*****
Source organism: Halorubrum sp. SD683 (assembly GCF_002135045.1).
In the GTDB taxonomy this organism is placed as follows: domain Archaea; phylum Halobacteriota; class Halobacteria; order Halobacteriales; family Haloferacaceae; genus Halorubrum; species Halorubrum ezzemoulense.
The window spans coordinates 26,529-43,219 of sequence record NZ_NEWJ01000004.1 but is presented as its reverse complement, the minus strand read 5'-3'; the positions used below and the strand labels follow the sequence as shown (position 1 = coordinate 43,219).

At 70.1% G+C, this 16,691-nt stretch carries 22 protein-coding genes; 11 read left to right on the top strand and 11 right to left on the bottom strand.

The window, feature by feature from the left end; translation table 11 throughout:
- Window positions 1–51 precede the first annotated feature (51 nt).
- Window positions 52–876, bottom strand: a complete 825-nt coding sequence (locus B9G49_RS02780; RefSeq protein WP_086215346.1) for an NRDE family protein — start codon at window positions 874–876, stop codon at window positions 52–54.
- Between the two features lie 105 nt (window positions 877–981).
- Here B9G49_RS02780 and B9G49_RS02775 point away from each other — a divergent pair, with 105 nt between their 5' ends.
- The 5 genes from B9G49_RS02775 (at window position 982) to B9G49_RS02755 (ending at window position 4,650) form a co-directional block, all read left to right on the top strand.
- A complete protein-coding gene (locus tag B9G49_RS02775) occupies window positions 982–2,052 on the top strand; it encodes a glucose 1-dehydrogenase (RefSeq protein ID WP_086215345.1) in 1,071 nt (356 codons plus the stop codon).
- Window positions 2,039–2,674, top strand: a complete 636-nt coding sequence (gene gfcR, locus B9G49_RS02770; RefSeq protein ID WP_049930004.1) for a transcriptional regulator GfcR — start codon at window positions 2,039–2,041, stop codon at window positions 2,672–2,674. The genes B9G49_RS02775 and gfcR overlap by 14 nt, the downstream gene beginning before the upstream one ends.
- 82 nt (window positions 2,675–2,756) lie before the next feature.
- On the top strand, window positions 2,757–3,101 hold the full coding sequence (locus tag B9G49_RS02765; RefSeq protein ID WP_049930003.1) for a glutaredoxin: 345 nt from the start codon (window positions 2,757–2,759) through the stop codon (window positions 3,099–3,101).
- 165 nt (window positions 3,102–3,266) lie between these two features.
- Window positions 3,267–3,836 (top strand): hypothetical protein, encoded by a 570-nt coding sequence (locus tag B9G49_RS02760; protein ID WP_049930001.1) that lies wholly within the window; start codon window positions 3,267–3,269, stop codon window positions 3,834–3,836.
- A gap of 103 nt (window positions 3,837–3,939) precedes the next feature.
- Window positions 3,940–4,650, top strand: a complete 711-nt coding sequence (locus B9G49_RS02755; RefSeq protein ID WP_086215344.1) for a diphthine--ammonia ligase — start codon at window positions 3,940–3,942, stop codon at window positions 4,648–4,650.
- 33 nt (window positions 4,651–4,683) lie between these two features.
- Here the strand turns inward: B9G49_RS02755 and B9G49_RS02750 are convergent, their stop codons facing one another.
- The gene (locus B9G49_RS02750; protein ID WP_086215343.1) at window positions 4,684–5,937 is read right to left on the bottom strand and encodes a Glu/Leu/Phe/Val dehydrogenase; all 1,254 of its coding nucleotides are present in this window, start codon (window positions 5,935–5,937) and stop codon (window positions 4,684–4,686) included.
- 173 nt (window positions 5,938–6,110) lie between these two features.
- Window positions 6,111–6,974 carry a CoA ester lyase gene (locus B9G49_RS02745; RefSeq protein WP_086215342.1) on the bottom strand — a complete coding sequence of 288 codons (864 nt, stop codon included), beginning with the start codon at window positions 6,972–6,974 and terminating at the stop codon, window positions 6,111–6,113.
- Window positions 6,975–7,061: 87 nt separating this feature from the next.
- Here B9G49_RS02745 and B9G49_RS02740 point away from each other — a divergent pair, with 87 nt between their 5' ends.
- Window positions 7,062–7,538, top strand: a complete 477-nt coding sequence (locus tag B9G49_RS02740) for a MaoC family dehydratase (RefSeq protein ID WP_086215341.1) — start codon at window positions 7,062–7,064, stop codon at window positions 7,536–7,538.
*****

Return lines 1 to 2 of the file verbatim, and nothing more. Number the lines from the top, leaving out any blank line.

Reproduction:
Source organism: Halorubrum sp. SD683 (assembly GCF_002135045.1).
In the GTDB taxonomy this organism is placed as follows: domain Archaea; phylum Halobacteriota; class Halobacteria; order Halobacteriales; family Haloferacaceae; genus Halorubrum; species Halorubrum ezzemoulense.